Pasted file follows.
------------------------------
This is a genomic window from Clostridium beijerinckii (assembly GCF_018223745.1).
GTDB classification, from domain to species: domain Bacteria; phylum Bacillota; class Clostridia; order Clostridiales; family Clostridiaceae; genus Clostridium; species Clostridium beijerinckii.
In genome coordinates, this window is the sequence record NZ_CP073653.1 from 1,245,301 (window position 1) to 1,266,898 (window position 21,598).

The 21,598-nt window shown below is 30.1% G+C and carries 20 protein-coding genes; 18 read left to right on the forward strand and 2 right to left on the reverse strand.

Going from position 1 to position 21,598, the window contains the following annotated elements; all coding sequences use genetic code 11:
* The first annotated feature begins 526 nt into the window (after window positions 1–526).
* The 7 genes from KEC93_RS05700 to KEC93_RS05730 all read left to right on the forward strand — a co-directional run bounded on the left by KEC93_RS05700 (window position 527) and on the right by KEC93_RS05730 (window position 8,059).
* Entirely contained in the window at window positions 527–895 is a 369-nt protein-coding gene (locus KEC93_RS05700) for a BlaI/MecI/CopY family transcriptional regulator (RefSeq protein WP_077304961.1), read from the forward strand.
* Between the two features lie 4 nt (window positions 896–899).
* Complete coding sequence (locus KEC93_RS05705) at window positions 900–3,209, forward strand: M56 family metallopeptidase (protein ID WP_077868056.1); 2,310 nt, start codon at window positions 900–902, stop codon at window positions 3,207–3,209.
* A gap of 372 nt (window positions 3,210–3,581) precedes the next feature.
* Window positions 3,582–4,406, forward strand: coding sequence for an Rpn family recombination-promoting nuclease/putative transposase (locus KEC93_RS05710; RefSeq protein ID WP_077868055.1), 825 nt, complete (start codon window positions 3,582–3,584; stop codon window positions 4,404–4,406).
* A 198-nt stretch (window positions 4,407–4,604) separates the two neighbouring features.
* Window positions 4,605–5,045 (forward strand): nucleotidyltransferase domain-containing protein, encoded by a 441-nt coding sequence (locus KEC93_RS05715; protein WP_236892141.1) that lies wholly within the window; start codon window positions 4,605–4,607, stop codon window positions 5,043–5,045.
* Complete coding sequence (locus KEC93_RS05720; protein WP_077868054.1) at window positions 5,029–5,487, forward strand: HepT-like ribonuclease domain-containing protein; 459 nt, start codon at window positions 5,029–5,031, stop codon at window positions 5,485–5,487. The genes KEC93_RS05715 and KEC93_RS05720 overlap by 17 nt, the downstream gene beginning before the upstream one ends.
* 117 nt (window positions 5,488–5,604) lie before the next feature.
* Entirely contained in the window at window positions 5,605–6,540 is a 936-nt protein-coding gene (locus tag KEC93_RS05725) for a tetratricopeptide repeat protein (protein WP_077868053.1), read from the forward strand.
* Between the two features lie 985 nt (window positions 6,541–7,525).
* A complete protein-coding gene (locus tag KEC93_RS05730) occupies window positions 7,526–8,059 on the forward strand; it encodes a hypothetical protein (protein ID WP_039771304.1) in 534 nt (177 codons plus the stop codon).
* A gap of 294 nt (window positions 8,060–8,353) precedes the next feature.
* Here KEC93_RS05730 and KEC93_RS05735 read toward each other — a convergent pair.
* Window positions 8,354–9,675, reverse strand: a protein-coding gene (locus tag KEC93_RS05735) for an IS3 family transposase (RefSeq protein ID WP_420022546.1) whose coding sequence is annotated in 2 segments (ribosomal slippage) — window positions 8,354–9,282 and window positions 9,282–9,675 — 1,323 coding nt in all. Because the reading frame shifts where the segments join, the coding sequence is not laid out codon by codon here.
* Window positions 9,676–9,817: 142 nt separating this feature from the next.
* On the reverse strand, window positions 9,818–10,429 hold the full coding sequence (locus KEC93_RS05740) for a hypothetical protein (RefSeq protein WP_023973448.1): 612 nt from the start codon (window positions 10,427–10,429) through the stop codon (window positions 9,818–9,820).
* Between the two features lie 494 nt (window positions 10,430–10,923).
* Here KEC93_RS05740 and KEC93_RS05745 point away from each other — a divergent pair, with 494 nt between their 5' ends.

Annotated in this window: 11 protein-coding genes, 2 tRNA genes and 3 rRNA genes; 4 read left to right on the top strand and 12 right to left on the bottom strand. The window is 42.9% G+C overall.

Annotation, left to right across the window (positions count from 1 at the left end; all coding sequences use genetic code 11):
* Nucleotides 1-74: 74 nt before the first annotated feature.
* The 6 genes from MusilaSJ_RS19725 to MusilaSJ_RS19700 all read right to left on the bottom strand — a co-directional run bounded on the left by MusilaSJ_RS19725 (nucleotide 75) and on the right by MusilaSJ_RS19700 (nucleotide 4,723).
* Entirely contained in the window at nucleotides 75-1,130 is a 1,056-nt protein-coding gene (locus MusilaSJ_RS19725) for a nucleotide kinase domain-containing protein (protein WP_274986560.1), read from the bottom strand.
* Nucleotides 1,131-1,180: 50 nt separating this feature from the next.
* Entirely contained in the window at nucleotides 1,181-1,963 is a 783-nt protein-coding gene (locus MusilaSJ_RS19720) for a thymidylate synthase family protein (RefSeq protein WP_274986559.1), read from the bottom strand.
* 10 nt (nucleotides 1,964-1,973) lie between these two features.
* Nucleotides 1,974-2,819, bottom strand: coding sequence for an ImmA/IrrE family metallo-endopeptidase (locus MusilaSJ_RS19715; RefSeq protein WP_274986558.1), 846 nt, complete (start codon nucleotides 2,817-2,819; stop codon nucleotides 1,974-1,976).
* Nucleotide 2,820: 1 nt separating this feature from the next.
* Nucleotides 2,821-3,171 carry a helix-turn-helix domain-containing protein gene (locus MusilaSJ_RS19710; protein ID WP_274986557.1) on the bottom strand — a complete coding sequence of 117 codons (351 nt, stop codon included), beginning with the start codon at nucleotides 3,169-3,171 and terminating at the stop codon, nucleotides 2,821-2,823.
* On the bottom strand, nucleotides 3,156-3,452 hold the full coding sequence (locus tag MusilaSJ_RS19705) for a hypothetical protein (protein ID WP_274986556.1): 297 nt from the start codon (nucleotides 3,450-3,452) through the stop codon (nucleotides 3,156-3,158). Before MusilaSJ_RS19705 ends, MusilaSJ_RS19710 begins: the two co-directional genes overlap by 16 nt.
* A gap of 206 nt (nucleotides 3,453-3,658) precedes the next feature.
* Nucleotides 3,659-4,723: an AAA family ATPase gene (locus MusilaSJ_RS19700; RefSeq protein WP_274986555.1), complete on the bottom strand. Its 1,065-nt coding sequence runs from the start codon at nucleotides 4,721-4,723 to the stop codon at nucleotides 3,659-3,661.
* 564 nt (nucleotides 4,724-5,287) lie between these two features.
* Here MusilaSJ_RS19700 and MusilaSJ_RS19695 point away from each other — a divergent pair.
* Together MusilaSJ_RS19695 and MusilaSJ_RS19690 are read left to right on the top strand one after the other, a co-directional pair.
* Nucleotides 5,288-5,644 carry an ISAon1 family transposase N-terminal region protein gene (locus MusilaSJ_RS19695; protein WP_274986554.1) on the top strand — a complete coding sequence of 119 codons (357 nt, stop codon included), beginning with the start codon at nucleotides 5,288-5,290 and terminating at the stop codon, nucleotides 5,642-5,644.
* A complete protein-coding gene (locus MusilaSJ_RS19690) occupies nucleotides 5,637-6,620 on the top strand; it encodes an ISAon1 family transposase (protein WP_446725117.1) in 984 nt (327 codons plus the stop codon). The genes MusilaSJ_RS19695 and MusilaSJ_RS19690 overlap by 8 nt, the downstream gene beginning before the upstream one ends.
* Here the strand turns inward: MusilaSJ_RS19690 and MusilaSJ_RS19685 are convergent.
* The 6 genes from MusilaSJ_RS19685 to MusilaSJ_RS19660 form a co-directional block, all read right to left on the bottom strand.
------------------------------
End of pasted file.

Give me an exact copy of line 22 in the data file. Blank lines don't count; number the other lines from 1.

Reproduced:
* Window positions 8,354–9,675, reverse strand: a protein-coding gene (locus tag KEC93_RS05735) for an IS3 family transposase (RefSeq protein ID WP_420022546.1) whose coding sequence is annotated in 2 segments (ribosomal slippage) — window positions 8,354–9,282 and window positions 9,282–9,675 — 1,323 coding nt in all. Because the reading frame shifts where the segments join, the coding sequence is not laid out codon by codon here.